Stressing this wider concept, however, in no way detracts from the full efficacy of the death of the Son of God, once for all for the sins of men.

Thus was carried on the type of that heavenly work which is to decide the eternal destiny of every soul that has ever lived upon the earth. In type and shadow the confessed sins of Israel had been transferred to the sanctuary during all the year; the cleansing of the sanctuary was the removing of those sins. "It was therefore necessary that the patterns of things in the heavens should be purified with these (the blood of animals) but the heavenly things themselves with better sacrifices than these." (The precious blood of Christ) (Heb 9:23).

It could not be possible that the books of heaven will always hold the records of sin, or that Christ will always bear the sins of the world. As the typical work was performed at the close of the year, so the cleansing of the heavenly sanctuary will take place near the end of Christ's priestly work. The cleansing of the heavenly sanctuary necessitates an examination of the records— an investigative judgment.

In the type, after the high priest had finished the work within the sanctuary on the day of atonement, he came forth bearing the sins of all Israel, and placed them upon the head of the scapegoat. The scapegoat had no part in reconciling the people to God. The work of reconciling was all ended (Lev. 16:20) when the scapegoat was brought forward to act his part in the service. The only work of the scapegoat is to act as a vehicle to carry the sins of the righteous into the "land of separation."

The term "scapegoat" has become a synonym of an evil one. Azazel, the Hebrew rendering of scape goat, is a proper name, and is understood to represent the devil. When our High Priest has finished His work in the heavenly sanctuary, He will place all the sins of the righteous, which He has borne thus far, upon the head of Satan, (Ps. 7:16) the instigator of sin. Satan will then be left upon the desolate earth, (Jer. 4:23-27; Zech. 1:2,3) a land not inhabited, for one thousand years. At the end of this time he will be loosed for a season and then burned to ashes in the fires of the last day. (Rev. 20:9,10, Mal. 4:1-3, Eze 28:18,19)

In the type, after the high priest had placed the sins of Israel upon the head of the scapegoat, he left the robes worn while officiating as high priest in the sanctuary, and put on other garments, and began a work in the court. He had the bodies of the animals whose blood had been carried into the sanctuary taken without the camp and burned. At the close of the day, ashes were the only thing to be seen of the sin-offerings.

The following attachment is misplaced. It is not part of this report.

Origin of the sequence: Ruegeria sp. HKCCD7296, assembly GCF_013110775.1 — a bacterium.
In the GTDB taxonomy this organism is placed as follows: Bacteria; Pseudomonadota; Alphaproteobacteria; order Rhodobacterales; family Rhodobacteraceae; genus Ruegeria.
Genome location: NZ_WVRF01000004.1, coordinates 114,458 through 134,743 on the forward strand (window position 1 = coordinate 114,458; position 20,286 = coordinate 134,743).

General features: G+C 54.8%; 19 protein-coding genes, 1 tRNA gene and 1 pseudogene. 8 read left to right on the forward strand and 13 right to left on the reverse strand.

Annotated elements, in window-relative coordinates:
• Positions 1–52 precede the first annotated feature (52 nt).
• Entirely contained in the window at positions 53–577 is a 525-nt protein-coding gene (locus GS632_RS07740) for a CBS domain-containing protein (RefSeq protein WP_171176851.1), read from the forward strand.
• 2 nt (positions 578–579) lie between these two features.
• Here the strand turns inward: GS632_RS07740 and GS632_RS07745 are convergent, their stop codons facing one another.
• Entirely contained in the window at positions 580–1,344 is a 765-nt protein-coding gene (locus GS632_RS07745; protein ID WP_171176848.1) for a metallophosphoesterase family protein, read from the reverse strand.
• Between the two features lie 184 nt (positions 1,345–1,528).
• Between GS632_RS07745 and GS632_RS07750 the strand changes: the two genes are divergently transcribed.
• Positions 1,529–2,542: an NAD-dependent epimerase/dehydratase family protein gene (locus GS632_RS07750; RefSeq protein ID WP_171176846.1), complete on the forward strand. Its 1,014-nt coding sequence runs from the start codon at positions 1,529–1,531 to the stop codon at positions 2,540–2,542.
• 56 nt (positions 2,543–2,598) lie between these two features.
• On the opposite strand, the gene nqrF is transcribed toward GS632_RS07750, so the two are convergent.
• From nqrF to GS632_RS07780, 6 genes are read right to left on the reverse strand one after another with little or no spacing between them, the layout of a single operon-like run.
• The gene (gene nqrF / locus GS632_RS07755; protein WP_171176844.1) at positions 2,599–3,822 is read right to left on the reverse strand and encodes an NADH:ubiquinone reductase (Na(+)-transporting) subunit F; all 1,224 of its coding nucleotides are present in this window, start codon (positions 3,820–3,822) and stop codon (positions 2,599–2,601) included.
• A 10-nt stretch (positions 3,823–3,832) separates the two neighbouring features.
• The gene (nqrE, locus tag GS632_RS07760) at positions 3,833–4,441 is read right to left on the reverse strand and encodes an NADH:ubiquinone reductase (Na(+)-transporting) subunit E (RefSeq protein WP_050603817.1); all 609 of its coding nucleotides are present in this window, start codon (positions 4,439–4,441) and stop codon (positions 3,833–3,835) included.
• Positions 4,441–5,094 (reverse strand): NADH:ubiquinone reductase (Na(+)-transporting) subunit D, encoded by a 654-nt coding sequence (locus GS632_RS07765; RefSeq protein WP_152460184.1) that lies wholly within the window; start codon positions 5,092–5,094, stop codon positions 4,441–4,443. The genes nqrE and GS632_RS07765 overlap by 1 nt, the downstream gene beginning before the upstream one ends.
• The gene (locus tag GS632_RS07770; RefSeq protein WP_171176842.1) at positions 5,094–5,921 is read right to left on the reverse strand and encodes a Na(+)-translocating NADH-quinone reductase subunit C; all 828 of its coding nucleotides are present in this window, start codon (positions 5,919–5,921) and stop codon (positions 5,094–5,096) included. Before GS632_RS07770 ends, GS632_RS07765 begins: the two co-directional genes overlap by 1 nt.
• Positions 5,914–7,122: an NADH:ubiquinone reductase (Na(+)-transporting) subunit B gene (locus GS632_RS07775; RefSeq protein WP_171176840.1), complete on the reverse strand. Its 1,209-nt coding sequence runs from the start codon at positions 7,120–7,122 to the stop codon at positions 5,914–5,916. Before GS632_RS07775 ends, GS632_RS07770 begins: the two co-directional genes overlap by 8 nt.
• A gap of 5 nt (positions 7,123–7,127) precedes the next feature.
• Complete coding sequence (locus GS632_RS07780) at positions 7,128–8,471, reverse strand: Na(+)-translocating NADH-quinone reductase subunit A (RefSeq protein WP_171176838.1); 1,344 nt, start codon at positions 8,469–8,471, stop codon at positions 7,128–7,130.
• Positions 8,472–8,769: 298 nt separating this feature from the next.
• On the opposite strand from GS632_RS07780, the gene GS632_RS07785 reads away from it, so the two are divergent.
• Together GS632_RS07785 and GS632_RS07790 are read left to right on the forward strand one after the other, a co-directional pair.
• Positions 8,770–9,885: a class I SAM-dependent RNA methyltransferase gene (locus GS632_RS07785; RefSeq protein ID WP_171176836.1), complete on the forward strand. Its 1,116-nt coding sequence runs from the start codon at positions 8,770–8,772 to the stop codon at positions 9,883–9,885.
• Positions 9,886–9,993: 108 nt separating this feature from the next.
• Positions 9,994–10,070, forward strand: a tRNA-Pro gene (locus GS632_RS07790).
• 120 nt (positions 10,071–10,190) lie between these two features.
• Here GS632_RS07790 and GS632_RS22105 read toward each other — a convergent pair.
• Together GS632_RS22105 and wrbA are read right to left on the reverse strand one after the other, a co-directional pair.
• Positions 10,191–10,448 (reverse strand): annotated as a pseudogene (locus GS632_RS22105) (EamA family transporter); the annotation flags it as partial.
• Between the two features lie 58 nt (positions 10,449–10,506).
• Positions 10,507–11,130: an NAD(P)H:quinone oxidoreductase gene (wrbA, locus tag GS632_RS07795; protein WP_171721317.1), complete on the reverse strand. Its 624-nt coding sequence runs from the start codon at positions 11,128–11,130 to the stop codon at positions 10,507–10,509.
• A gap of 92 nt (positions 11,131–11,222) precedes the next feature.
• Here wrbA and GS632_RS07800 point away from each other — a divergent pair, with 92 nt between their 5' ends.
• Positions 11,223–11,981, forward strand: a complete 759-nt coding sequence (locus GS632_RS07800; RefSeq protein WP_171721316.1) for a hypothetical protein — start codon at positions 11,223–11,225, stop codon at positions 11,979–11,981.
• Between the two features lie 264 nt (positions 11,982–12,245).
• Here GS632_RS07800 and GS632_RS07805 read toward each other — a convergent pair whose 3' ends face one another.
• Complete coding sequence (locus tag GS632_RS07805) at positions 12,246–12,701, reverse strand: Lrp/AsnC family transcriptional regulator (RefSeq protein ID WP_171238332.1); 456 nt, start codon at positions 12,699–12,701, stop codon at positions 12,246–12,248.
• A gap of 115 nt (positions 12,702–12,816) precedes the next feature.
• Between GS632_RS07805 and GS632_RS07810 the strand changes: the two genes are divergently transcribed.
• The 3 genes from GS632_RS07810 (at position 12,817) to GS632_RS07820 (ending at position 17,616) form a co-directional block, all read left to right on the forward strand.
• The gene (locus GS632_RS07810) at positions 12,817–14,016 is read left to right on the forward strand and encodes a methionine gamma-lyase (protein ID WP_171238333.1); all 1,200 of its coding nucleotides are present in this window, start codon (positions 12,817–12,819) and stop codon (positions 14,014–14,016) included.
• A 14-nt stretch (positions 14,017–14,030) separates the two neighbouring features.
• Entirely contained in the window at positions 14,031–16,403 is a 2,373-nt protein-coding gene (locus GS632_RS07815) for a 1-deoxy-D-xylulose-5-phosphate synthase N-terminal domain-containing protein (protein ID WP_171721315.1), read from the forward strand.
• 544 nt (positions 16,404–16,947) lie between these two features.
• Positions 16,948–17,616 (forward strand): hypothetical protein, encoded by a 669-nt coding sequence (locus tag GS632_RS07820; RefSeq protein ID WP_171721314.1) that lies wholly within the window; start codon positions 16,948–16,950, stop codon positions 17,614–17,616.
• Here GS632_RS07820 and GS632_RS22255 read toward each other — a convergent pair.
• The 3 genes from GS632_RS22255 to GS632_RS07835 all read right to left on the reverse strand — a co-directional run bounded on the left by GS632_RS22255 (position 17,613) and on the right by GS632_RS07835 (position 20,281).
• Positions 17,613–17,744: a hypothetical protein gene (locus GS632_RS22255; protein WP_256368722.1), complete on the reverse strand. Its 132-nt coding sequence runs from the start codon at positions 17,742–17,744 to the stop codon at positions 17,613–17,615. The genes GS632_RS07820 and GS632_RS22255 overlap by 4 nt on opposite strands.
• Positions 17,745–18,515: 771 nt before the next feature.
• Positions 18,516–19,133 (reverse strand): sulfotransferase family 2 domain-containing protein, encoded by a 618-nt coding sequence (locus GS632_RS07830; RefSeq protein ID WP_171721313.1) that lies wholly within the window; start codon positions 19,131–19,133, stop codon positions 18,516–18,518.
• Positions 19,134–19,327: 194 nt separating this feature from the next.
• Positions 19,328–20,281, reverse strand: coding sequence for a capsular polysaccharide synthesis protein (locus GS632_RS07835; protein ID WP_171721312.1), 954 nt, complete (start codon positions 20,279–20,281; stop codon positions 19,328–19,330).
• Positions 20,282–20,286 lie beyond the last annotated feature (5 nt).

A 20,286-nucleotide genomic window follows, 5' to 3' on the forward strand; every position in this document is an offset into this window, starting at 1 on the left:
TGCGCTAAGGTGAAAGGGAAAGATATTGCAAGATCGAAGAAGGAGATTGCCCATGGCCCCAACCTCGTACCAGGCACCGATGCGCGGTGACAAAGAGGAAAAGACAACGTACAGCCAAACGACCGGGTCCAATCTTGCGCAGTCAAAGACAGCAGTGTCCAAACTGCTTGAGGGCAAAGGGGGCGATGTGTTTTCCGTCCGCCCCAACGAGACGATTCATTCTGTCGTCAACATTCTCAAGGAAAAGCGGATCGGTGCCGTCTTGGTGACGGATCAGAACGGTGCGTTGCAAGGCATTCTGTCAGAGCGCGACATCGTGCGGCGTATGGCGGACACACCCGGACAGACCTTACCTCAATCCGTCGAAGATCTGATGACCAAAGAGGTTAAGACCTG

Our High Priest lays aside His priestly garments, and clad as King of kings He rides forth a might Conqueror to "gather out of His kingdom all things that offend, and them which do iniquity; and shall cast them into a furnace of fire." (Matt. 13:41,42) Christ comes to set in order the antitypical court— this earth; and when the great antitypical day of atonement ends, nothing will remain that will in any way be a reminder of sin, except the ashes under the feet of the righteous. (Mal. 4:3)

SUMMARY>Adventist understanding of the atone­ment leads us to recognize at least four aspects of the theme, which, taken together, round out the full picture:

1. "Provisional atonement"- made for all the world by the death of Christ on the cross. As the world's Saviour He restored the whole race into favor with God and at the same time secured the universe against the possibility of future rebellion.

2. "Applied atonement"- through the min­istry of Christ in the heavenly sanctuary; effective for every soul who accepts this divine provision.

3. "Eliminative atonement"- when con­cluding His priestly ministry. Christ as Judge settles the destiny of every soul, ren­dering to every man according to his works. (This review of the books of record, or the investigative judgment, we believe began in 1844.)

4. "Retributive atonement"- when the sen­tence against sin and sinners will be exe­cuted, resulting in the final destruction of rebellion and in a cleansed universe.